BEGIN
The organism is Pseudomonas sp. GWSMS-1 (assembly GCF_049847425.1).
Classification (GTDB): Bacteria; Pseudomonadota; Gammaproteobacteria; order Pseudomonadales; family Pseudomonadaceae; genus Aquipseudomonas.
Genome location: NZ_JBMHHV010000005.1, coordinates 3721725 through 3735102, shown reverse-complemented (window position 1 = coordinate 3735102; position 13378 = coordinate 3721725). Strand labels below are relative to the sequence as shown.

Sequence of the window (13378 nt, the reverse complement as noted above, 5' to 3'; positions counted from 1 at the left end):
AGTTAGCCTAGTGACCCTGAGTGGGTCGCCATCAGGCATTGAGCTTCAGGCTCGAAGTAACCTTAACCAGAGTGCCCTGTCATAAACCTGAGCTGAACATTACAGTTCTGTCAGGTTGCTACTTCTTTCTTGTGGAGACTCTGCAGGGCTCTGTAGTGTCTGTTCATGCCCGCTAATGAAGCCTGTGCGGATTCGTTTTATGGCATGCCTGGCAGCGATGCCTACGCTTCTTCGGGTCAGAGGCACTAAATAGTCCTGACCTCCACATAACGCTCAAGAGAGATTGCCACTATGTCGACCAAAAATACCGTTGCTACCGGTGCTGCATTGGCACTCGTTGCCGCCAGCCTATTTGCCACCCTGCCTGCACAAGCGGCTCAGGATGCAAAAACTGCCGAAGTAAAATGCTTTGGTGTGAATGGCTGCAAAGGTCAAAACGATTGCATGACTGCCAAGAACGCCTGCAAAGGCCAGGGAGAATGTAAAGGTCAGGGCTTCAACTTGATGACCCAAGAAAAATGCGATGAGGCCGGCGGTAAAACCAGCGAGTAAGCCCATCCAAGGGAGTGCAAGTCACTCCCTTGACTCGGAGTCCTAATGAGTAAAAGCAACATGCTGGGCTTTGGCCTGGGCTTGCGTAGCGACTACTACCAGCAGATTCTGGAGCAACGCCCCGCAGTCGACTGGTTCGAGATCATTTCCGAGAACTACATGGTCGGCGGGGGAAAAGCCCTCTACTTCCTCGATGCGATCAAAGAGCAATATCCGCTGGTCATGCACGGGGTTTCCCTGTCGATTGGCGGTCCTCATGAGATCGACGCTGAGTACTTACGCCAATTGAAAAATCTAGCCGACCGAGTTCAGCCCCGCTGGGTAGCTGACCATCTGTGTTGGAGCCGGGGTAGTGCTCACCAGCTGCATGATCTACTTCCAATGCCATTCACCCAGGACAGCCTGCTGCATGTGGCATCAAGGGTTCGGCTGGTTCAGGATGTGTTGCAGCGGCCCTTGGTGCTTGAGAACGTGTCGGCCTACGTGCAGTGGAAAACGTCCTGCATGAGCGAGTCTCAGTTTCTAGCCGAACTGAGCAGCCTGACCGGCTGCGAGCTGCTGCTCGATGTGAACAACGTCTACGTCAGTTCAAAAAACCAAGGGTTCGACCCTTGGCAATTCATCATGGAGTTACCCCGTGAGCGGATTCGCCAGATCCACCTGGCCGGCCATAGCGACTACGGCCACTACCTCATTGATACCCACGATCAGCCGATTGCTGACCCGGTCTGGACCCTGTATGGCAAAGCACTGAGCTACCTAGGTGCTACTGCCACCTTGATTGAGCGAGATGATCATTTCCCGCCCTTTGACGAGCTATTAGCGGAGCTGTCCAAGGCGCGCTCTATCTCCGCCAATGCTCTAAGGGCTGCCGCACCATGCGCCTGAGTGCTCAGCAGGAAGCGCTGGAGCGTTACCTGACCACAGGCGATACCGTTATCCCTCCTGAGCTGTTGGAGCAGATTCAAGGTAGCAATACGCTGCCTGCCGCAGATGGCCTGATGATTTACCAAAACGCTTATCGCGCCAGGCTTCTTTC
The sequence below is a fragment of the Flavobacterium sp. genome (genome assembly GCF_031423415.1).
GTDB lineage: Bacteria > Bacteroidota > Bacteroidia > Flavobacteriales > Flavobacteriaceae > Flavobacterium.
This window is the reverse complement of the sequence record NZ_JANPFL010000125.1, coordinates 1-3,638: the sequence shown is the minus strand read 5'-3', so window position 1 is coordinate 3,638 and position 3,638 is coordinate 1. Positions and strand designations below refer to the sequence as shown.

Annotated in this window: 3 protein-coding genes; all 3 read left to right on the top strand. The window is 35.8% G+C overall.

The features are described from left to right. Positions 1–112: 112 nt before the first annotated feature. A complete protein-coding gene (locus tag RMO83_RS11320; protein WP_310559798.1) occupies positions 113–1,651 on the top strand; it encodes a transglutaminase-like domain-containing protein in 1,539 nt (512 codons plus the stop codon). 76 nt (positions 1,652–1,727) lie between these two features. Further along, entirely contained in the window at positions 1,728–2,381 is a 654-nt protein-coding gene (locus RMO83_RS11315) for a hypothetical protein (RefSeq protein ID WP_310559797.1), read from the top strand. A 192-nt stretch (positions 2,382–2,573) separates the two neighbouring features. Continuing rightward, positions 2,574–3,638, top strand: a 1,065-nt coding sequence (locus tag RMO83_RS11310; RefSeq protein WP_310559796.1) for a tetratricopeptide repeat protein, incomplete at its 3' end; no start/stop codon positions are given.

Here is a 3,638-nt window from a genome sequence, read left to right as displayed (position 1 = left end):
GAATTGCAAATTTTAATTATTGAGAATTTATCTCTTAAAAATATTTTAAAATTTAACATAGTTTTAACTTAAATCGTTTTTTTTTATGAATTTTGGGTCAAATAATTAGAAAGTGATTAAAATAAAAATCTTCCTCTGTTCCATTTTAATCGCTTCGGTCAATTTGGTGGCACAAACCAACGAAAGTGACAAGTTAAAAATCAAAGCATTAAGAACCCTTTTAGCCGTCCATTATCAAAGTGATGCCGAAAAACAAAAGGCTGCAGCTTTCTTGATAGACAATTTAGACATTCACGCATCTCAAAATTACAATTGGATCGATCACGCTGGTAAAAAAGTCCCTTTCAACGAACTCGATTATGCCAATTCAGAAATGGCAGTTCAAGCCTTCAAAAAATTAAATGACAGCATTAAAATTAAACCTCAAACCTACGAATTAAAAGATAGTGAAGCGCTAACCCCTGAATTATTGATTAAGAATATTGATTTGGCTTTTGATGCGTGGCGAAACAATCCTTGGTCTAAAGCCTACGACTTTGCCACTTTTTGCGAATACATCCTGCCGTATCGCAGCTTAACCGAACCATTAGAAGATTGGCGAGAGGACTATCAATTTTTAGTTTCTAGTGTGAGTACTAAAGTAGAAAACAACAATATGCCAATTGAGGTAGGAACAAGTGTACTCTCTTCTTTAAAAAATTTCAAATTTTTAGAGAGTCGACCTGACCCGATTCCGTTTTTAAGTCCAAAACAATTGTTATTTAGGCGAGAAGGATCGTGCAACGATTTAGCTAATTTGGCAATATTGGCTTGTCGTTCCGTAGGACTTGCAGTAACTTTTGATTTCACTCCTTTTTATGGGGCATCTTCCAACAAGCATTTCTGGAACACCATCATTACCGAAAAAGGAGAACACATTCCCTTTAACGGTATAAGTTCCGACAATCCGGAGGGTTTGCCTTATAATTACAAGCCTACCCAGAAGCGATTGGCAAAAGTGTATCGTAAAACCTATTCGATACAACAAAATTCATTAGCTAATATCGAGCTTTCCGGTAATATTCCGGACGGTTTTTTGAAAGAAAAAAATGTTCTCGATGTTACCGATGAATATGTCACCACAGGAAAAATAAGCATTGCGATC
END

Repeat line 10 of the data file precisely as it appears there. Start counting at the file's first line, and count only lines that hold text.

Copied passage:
The features are described from left to right. Positions 1–112: 112 nt before the first annotated feature. A complete protein-coding gene (locus tag RMO83_RS11320; protein WP_310559798.1) occupies positions 113–1,651 on the top strand; it encodes a transglutaminase-like domain-containing protein in 1,539 nt (512 codons plus the stop codon). 76 nt (positions 1,652–1,727) lie between these two features. Further along, entirely contained in the window at positions 1,728–2,381 is a 654-nt protein-coding gene (locus RMO83_RS11315) for a hypothetical protein (RefSeq protein ID WP_310559797.1), read from the top strand. A 192-nt stretch (positions 2,382–2,573) separates the two neighbouring features. Continuing rightward, positions 2,574–3,638, top strand: a 1,065-nt coding sequence (locus tag RMO83_RS11310; RefSeq protein WP_310559796.1) for a tetratricopeptide repeat protein, incomplete at its 3' end; no start/stop codon positions are given.